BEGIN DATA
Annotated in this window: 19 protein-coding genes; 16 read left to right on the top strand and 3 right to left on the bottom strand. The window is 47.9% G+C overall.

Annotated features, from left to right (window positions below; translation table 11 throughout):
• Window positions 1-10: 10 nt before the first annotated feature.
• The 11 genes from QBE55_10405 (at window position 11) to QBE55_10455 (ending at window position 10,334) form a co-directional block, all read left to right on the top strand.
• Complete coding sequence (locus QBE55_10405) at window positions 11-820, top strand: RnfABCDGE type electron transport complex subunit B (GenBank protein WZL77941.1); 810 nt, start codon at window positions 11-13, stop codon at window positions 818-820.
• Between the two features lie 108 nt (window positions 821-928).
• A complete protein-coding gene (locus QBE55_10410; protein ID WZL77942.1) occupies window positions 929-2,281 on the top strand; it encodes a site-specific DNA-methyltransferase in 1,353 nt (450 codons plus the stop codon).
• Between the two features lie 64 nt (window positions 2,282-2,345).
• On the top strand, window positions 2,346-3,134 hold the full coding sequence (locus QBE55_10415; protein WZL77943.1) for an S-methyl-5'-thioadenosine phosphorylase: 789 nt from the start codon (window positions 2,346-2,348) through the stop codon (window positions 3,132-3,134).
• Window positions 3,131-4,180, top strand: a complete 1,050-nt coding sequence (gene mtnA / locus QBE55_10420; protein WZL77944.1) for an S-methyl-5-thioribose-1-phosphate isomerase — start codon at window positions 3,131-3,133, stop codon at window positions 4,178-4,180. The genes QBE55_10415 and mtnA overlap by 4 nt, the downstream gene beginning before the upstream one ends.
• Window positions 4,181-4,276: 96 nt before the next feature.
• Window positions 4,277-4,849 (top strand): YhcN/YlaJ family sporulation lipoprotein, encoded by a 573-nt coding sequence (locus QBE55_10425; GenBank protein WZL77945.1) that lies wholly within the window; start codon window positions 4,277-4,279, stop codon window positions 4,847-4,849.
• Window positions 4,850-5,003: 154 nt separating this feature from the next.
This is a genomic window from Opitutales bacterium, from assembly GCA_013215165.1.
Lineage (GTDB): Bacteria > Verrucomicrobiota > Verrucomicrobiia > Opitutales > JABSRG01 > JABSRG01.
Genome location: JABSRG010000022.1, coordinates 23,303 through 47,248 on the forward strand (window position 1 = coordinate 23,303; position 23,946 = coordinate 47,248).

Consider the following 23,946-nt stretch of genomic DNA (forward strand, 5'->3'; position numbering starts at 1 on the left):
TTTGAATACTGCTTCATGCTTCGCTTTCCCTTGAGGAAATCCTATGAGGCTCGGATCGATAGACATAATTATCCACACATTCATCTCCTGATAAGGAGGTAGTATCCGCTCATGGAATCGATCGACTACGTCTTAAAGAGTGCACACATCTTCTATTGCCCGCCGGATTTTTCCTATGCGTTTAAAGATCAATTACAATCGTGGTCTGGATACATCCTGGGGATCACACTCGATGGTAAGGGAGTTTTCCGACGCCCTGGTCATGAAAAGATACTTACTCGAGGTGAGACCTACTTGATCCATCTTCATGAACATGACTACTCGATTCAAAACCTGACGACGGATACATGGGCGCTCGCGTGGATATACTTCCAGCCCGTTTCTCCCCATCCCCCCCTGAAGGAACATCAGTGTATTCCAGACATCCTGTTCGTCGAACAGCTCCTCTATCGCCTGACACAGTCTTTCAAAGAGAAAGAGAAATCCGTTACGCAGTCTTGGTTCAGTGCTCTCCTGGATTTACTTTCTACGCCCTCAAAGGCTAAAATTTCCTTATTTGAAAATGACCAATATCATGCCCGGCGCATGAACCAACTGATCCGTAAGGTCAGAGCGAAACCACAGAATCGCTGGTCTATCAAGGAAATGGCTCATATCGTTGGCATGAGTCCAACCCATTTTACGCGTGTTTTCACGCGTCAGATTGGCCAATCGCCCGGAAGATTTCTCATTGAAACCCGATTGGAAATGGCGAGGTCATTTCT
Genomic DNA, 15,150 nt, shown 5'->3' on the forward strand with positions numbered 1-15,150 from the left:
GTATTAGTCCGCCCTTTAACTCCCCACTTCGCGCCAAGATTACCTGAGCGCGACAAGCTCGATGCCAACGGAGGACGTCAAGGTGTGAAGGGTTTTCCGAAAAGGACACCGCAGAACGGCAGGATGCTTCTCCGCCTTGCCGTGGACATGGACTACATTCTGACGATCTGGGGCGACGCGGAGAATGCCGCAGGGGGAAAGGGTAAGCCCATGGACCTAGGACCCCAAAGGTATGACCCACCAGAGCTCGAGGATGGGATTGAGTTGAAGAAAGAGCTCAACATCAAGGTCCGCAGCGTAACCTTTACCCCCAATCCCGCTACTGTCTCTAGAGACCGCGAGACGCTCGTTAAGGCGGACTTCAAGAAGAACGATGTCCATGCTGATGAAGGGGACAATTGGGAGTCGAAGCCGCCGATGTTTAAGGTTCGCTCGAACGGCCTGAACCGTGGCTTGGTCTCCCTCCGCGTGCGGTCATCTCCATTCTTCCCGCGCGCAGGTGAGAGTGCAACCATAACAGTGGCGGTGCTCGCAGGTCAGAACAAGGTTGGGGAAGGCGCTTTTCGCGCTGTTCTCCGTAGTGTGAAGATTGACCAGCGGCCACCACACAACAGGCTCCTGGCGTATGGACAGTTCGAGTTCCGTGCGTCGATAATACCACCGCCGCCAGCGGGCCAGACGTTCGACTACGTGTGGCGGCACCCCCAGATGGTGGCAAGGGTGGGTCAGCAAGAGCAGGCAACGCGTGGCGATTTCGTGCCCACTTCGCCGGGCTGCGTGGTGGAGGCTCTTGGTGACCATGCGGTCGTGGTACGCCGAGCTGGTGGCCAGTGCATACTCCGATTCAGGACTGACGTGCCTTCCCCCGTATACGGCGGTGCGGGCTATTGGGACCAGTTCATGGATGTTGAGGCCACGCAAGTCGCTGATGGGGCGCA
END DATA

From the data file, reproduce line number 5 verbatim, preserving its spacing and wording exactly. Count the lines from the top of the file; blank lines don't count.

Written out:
• Complete coding sequence (locus QBE55_10405) at window positions 11-820, top strand: RnfABCDGE type electron transport complex subunit B (GenBank protein WZL77941.1); 810 nt, start codon at window positions 11-13, stop codon at window positions 818-820.